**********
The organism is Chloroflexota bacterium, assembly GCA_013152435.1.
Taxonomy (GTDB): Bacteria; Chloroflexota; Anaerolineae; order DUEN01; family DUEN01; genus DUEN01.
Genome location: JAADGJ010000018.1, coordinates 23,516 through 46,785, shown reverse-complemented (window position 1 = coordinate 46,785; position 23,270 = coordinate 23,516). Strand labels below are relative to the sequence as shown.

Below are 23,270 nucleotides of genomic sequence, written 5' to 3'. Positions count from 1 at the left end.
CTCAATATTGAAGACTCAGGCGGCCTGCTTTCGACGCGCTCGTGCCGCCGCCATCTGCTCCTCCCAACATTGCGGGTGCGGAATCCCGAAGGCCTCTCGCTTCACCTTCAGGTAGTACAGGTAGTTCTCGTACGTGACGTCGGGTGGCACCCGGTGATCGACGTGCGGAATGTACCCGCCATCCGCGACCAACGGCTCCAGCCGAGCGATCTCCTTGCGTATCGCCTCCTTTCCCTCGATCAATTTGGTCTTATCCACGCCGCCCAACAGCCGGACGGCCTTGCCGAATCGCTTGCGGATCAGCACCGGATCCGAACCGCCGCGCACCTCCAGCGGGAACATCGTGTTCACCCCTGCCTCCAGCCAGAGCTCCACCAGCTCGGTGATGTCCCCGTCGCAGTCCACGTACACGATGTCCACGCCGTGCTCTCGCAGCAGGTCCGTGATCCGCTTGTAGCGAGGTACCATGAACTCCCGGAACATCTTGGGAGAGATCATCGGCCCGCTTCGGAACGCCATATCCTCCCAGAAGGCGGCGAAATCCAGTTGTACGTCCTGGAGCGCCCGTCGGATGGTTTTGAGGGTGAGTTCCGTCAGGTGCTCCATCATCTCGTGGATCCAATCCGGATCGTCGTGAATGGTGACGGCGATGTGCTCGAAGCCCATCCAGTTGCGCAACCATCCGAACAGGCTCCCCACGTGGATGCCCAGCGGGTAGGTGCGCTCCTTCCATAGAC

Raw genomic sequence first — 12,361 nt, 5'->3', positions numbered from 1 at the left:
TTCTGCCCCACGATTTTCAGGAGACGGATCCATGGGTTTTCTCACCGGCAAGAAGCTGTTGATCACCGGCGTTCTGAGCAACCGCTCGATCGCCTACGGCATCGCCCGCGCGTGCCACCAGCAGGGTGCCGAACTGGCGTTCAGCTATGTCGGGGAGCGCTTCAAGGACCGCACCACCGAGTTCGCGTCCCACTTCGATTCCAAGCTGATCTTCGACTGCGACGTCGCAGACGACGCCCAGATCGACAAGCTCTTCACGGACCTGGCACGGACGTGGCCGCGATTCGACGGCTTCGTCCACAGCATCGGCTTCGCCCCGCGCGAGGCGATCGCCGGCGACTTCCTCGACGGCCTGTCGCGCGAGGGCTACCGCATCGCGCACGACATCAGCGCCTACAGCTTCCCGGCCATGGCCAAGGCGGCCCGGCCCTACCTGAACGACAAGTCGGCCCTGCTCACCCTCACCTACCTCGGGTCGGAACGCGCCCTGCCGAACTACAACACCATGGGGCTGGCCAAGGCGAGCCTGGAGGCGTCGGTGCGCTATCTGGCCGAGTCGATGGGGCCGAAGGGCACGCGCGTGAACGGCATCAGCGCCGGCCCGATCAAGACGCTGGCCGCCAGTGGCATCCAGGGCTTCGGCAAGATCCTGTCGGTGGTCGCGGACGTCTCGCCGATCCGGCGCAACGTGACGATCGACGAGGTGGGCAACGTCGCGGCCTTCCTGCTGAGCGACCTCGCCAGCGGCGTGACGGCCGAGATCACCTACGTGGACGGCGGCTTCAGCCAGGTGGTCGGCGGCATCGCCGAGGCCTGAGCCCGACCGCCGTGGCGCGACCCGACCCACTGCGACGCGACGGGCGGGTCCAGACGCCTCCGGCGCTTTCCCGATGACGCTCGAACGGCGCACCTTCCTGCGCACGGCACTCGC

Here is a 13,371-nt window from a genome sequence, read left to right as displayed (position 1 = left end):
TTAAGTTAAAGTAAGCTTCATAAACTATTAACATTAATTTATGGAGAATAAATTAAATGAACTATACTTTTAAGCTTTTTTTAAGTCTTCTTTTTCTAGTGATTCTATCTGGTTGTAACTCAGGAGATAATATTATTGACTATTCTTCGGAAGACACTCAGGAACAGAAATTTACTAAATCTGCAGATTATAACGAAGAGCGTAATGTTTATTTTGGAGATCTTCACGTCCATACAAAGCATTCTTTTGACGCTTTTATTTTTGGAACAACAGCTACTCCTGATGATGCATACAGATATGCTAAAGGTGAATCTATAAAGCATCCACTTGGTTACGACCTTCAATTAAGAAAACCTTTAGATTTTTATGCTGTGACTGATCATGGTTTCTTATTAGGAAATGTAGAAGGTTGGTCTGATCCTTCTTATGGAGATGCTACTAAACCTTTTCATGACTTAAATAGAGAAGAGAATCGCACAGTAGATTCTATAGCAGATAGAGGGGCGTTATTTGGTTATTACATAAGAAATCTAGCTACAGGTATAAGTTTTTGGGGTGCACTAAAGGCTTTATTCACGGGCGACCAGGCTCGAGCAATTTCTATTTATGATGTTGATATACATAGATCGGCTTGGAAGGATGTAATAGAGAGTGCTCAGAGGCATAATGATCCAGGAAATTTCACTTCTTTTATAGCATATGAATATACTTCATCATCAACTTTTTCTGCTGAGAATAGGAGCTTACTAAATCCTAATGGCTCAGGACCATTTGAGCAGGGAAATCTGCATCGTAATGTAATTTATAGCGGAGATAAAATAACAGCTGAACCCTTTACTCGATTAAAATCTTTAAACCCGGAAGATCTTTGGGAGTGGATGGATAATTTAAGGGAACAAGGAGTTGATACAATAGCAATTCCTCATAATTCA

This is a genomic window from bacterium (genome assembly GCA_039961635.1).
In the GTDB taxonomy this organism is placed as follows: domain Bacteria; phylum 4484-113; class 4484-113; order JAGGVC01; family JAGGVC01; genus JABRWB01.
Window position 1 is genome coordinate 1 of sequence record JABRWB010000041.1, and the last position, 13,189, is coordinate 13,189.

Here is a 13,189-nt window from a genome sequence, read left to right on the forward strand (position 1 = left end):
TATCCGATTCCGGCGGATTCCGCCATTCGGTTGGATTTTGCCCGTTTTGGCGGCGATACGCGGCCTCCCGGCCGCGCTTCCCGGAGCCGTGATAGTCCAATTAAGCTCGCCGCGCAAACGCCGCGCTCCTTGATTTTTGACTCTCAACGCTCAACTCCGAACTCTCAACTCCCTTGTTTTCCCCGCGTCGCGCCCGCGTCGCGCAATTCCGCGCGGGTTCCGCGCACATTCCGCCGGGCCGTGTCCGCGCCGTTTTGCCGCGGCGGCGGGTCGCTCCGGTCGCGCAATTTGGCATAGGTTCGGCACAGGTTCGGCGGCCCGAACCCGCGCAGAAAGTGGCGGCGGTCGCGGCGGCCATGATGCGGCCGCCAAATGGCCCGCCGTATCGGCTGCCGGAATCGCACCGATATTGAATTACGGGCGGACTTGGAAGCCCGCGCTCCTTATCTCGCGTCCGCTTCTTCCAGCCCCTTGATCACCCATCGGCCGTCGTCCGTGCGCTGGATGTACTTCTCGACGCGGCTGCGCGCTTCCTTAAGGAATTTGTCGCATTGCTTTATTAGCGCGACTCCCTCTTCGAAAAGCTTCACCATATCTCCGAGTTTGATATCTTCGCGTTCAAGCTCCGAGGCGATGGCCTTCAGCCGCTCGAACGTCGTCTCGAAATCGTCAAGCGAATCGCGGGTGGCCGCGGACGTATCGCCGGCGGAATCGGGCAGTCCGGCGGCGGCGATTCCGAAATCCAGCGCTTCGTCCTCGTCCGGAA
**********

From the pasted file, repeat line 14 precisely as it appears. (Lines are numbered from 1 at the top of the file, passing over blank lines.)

TATCCGATTCCGGCGGATTCCGCCATTCGGTTGGATTTTGCCCGTTTTGGCGGCGATACGCGGCCTCCCGGCCGCGCTTCCCGGAGCCGTGATAGTCCAATTAAGCTCGCCGCGCAAACGCCGCGCTCCTTGATTTTTGACTCTCAACGCTCAACTCCGAACTCTCAACTCCCTTGTTTTCCCCGCGTCGCGCCCGCGTCGCGCAATTCCGCGCGGGTTCCGCGCACATTCCGCCGGGCCGTGTCCGCGCCGTTTTGCCGCGGCGGCGGGTCGCTCCGGTCGCGCAATTTGGCATAGGTTCGGCACAGGTTCGGCGGCCCGAACCCGCGCAGAAAGTGGCGGCGGTCGCGGCGGCCATGATGCGGCCGCCAAATGGCCCGCCGTATCGGCTGCCGGAATCGCACCGATATTGAATTACGGGCGGACTTGGAAGCCCGCGCTCCTTATCTCGCGTCCGCTTCTTCCAGCCCCTTGATCACCCATCGGCCGTCGTCCGTGCGCTGGATGTACTTCTCGACGCGGCTGCGCGCTTCCTTAAGGAATTTGTCGCATTGCTTTATTAGCGCGACTCCCTCTTCGAAAAGCTTCACCATATCTCCGAGTTTGATATCTTCGCGTTCAAGCTCCGAGGCGATGGCCTTCAGCCGCTCGAACGTCGTCTCGAAATCGTCAAGCGAATCGCGGGTGGCCGCGGACGTATCGCCGGCGGAATCGGGCAGTCCGGCGGCGGCGATTCCGAAATCCAGCGCTTCGTCCTCGTCCGGAA